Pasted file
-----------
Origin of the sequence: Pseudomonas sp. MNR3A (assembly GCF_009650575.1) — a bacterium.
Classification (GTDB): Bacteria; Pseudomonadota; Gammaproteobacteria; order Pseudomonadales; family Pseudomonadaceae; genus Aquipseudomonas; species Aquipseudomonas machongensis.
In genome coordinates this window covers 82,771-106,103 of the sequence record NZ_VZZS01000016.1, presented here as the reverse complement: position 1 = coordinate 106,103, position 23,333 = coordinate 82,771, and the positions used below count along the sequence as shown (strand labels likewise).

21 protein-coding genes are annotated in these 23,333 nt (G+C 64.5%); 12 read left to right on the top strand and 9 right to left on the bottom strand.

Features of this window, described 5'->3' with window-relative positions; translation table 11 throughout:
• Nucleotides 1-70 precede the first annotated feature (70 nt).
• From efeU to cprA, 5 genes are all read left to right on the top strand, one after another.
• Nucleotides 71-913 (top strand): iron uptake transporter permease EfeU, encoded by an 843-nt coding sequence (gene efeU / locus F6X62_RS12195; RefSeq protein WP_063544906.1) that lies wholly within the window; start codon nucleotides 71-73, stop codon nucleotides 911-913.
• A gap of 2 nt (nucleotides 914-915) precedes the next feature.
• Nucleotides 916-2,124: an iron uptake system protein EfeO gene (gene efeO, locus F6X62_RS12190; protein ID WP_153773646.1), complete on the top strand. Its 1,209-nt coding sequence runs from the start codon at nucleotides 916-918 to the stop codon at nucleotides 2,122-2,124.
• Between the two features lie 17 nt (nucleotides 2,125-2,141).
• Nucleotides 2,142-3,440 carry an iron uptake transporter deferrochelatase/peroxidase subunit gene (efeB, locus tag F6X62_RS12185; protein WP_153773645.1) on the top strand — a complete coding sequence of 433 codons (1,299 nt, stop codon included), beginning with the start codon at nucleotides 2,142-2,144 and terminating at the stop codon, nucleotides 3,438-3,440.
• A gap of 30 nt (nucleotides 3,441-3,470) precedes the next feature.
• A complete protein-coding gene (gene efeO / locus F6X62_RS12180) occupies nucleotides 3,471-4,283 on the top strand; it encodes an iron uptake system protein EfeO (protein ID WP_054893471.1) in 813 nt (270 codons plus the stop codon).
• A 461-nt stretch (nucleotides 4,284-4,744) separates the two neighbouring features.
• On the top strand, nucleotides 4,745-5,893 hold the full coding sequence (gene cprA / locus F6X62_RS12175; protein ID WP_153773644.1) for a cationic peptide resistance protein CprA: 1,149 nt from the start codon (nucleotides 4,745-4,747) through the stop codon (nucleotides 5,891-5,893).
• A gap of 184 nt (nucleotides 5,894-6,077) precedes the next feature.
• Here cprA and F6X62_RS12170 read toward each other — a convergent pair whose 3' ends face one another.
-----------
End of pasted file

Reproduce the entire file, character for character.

Origin of the sequence: Pseudomonas sp. MNR3A (assembly GCF_009650575.1) — a bacterium.
Classification (GTDB): Bacteria; Pseudomonadota; Gammaproteobacteria; order Pseudomonadales; family Pseudomonadaceae; genus Aquipseudomonas; species Aquipseudomonas machongensis.
In genome coordinates this window covers 82,771-106,103 of the sequence record NZ_VZZS01000016.1, presented here as the reverse complement: position 1 = coordinate 106,103, position 23,333 = coordinate 82,771, and the positions used below count along the sequence as shown (strand labels likewise).

21 protein-coding genes are annotated in these 23,333 nt (G+C 64.5%); 12 read left to right on the top strand and 9 right to left on the bottom strand.

Features of this window, described 5'->3' with window-relative positions; translation table 11 throughout:
• Nucleotides 1-70 precede the first annotated feature (70 nt).
• From efeU to cprA, 5 genes are all read left to right on the top strand, one after another.
• Nucleotides 71-913 (top strand): iron uptake transporter permease EfeU, encoded by an 843-nt coding sequence (gene efeU / locus F6X62_RS12195; RefSeq protein WP_063544906.1) that lies wholly within the window; start codon nucleotides 71-73, stop codon nucleotides 911-913.
• A gap of 2 nt (nucleotides 914-915) precedes the next feature.
• Nucleotides 916-2,124: an iron uptake system protein EfeO gene (gene efeO, locus F6X62_RS12190; protein ID WP_153773646.1), complete on the top strand. Its 1,209-nt coding sequence runs from the start codon at nucleotides 916-918 to the stop codon at nucleotides 2,122-2,124.
• Between the two features lie 17 nt (nucleotides 2,125-2,141).
• Nucleotides 2,142-3,440 carry an iron uptake transporter deferrochelatase/peroxidase subunit gene (efeB, locus tag F6X62_RS12185; protein WP_153773645.1) on the top strand — a complete coding sequence of 433 codons (1,299 nt, stop codon included), beginning with the start codon at nucleotides 2,142-2,144 and terminating at the stop codon, nucleotides 3,438-3,440.
• A gap of 30 nt (nucleotides 3,441-3,470) precedes the next feature.
• A complete protein-coding gene (gene efeO / locus F6X62_RS12180) occupies nucleotides 3,471-4,283 on the top strand; it encodes an iron uptake system protein EfeO (protein ID WP_054893471.1) in 813 nt (270 codons plus the stop codon).
• A 461-nt stretch (nucleotides 4,284-4,744) separates the two neighbouring features.
• On the top strand, nucleotides 4,745-5,893 hold the full coding sequence (gene cprA / locus F6X62_RS12175; protein ID WP_153773644.1) for a cationic peptide resistance protein CprA: 1,149 nt from the start codon (nucleotides 4,745-4,747) through the stop codon (nucleotides 5,891-5,893).
• A gap of 184 nt (nucleotides 5,894-6,077) precedes the next feature.
• Here cprA and F6X62_RS12170 read toward each other — a convergent pair whose 3' ends face one another.